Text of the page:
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Resume Writing Advice For the Recent College Graduate
Friday, September 13, 2013

In an ideal world, every college grad entering the job market would have a secured place in it. Many, however, can only hope to have a career prospect waiting for them after graduation, but why hoping won't get you very far.

If college teaches you anything, it's that preparation is crucial for success! So why wait around and hope for things to work out when the time comes when you can get the ball rolling yourself? Use the following tips when putting your resume together and go from hoping for a job to expecting one:

  • Describe yourself accurately
You want a job so much that you'd be willing to go above and beyond for it. Just don't get carried away. Overselling yourself for an entry-level position doesn't help. Hiring managers evaluate your potential for the position as well as your growth as an overall employee. They'll be interesting in what skills and experience you gained from internships, projects, associations, or previous jobs. Be realistic, exaggerating too much could backfire because you'll be setting expectations higher than you can live up to. Be confident without bragging.
  • Discuss relevant skills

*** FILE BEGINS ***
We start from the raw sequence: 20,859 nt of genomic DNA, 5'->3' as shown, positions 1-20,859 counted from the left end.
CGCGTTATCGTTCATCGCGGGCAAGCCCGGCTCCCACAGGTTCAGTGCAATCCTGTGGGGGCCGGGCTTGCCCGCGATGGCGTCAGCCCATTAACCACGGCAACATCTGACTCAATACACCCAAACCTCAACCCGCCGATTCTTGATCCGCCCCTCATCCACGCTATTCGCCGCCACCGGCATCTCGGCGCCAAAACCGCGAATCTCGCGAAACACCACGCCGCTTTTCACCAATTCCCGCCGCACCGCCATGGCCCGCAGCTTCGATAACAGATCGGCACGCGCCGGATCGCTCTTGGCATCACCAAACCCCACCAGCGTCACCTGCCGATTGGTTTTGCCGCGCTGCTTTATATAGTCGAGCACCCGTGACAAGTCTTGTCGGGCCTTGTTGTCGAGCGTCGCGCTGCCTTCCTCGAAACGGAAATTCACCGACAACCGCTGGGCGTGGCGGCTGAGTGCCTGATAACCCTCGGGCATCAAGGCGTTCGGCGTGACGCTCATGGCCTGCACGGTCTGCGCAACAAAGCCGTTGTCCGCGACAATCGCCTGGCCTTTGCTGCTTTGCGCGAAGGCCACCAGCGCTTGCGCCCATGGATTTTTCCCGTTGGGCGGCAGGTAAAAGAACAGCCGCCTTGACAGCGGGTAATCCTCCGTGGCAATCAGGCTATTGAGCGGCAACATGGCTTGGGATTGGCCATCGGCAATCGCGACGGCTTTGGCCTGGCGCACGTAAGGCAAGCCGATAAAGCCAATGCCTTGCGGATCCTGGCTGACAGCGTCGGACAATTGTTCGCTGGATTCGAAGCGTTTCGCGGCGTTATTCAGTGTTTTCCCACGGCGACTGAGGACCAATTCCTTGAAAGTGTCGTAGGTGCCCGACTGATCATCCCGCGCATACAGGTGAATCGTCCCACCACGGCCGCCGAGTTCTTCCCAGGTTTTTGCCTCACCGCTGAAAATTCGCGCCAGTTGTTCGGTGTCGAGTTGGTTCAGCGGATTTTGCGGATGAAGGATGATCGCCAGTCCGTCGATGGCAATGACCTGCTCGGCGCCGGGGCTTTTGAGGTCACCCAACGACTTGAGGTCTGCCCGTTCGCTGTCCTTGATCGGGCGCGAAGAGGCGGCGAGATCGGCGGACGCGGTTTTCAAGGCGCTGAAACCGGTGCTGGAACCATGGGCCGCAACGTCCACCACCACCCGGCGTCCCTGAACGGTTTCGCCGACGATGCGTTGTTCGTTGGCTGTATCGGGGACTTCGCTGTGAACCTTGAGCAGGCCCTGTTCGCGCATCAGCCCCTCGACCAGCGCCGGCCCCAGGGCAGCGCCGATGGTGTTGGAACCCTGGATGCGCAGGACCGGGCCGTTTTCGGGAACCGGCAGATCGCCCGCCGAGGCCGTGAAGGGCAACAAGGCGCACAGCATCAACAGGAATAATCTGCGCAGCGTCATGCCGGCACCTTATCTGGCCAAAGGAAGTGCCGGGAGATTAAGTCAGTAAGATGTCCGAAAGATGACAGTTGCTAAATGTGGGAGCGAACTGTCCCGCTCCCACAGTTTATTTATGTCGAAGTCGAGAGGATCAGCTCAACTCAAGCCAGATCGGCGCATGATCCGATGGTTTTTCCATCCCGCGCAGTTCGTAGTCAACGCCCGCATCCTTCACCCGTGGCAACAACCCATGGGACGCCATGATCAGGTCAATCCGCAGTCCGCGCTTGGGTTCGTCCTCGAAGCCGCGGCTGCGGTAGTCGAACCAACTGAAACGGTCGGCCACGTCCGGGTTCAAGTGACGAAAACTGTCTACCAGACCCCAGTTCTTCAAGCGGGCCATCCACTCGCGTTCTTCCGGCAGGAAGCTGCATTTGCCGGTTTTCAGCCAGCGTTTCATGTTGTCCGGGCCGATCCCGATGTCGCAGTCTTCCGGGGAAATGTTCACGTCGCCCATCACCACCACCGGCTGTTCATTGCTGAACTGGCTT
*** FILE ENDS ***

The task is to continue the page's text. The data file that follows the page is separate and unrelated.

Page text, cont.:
You may have a range of talents and know-how but if they don't pertain to the job, the hiring manager won't be impressed.  Each resume and cover letter should be position specific and tailor to the job description. Avoid trying to tie in skills that are too far-fetched to be relatable. You may have been a great line cook in a past life but it's best to leave that out in your application for an accounting position. Oftentimes, your resume is going to be scanned by a program first so you'll to make room for the keywords they're looking for (hint: find them in the job description).
  • Read the requirements thoroughly
Job descriptions often ask for more than is really needed in hopes of getting the next best thing (which would essentially be the perfect candidate. Hiring managers know that they won't get exactly what they're looking for, but they still want to get someone who can do the job well even if they don't meet every single requirement. Job positions that you're underqualified for don't have to be ruled out as long as you can make a good case for yourself. If the job position is something that you're determined to pursue, it helps to mention ways that you're working towards fulfilling the requirements and how you're on your way towards be adequately qualified.

A job interview is like a first date. You want to impress and you want it to progress. In order for the relationship to go anywhere, there has to be chemistry between the two sides. Applying for positions that you're compatible with will make for a better chance that it'll grow into something promising.